Piece description from the artist
In ancient Roman religion, the Manes /ˈmeɪniːz/ or Di Manes are chthonic deities sometimes thought to represent souls of deceased loved ones. They were associated with the Lares, Lemures, Genii, and Di Penates as deities (di) that pertained to domestic, local, and personal cult. They belonged broadly to the category of di inferi, "those who dwell below," the undifferentiated collective of divine dead. The Manes were honored during the Parentalia and Feralia in February.
The theologian St. Augustine, writing about the subject a few centuries after most of the Latin pagan references to such spirits, differentiated Manes from other types of Roman spirits:Apuleius says, "indeed, that the souls of men are demons, and that men become Lares if they are good, Lemures or Larvae if they are bad, and Manes if it is uncertain whether they deserve well or ill… He also states that the blessed are called in Greek εὐδαίμονες [eudaimones], because they are good souls, that is to say, good demons, confirming his opinion that the souls of men are demons." — City of God, Book IX, Chapter 11
Latin spells of antiquity were often addressed to the Manes.
Madrid based artist Nuno Paixão was born in Lisbon, Portugal in 1985.
After completing his degree in Fine Arts – Painting, and starting to exhibit in 2008, Nuno departure to Leipzig, Germany to pursue further specialization in painting history and techniques, with great interest in the "european masters". Returned to Lisbon to complete a Master´s degree in Painting in 2017.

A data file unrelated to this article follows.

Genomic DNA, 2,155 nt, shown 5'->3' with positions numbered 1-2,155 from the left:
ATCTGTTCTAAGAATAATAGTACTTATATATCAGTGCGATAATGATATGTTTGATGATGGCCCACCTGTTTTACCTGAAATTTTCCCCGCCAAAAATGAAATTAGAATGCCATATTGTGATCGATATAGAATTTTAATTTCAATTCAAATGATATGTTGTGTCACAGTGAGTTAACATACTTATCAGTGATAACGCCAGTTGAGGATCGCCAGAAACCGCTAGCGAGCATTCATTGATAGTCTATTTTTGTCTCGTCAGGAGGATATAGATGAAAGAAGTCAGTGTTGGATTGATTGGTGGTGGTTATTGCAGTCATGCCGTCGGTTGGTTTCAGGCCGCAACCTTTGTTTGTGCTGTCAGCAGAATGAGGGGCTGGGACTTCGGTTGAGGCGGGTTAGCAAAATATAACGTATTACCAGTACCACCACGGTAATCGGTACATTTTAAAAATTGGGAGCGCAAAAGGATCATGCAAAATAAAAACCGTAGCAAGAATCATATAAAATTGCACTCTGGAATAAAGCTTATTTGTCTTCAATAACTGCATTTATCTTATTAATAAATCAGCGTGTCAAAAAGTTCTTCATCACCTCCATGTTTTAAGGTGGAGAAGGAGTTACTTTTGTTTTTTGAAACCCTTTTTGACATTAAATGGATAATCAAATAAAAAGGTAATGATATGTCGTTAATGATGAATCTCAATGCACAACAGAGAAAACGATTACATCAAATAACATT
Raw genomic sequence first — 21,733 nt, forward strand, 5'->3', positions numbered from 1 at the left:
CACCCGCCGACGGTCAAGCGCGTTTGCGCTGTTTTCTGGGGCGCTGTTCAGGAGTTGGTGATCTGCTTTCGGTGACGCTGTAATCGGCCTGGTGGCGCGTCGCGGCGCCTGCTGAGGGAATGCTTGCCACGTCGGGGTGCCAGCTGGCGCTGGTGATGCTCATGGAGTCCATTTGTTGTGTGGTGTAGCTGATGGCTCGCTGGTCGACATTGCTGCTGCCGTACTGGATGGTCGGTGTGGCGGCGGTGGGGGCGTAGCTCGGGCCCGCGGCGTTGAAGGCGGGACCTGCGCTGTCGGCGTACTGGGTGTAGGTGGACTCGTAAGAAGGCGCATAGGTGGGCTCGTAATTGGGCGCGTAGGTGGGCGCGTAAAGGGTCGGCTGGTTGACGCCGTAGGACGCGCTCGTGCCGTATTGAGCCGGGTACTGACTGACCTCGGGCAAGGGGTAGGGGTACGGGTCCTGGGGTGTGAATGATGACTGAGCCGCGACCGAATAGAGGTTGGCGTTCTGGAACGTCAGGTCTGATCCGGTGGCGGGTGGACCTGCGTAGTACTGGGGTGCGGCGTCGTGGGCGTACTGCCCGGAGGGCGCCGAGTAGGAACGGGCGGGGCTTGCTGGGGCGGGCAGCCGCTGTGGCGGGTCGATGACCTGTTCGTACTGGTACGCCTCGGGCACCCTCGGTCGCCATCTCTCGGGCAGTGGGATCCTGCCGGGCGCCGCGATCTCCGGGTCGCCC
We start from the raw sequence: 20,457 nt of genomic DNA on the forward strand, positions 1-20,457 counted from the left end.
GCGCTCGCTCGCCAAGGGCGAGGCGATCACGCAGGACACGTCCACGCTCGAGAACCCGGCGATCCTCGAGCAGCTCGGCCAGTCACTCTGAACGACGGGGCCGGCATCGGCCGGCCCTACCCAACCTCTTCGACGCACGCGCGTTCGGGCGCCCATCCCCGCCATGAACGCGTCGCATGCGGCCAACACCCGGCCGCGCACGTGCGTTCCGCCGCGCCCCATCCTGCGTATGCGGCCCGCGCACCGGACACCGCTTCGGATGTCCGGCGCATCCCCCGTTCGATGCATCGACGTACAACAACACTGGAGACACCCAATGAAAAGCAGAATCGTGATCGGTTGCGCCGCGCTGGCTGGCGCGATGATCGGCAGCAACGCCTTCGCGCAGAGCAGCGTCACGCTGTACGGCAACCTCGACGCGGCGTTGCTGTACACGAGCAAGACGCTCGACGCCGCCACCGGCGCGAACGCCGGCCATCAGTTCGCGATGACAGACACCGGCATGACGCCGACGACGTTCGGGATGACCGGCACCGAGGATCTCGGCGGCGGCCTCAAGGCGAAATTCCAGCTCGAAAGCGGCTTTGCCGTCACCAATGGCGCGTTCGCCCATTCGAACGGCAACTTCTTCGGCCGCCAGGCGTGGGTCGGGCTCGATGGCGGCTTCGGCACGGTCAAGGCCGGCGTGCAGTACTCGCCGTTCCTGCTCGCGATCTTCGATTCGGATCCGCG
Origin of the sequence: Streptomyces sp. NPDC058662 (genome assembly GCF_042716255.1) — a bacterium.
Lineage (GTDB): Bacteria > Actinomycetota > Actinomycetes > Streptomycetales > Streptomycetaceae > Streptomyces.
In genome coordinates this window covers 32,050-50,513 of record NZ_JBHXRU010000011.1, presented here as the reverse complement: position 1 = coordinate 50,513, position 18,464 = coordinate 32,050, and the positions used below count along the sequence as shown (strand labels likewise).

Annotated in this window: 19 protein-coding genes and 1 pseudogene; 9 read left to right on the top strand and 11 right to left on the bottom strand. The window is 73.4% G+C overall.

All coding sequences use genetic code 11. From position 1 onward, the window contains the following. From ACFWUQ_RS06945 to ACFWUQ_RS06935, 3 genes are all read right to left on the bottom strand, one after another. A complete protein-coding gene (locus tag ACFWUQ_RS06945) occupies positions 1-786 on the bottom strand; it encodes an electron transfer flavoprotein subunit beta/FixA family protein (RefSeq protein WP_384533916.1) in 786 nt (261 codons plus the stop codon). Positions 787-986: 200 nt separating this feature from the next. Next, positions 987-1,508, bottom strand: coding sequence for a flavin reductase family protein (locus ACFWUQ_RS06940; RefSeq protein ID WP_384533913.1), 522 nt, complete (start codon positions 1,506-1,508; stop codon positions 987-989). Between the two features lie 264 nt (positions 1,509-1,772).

Now living and working in Madrid, Nuno´s work explores the space between abstraction and figurative, between history and the quotidian reality to create an excuse to paint and let the material transform into matter.
In an age of technological innovation, when the competitive flux of production
has taken the place of the physical expression of one's inner universe and imaginary,
and after it's obituary has been declared innumerous times over the last 150 years,
painting presents itself as an act of resistance. A melancholic resistance that mirrors
several times and spaces, between past and present, yet mostly, the extent of an utopian
time and space: the inner time and space of its author.
What room is there in the world for mystery? What language is there for a logic
and wisdom that is not binary? Can we go beyond the argument? What other
relationship can you have with the world besides dominance? Listening to the truth of
being is the silent response to a being's calling. This silent response is found in painting.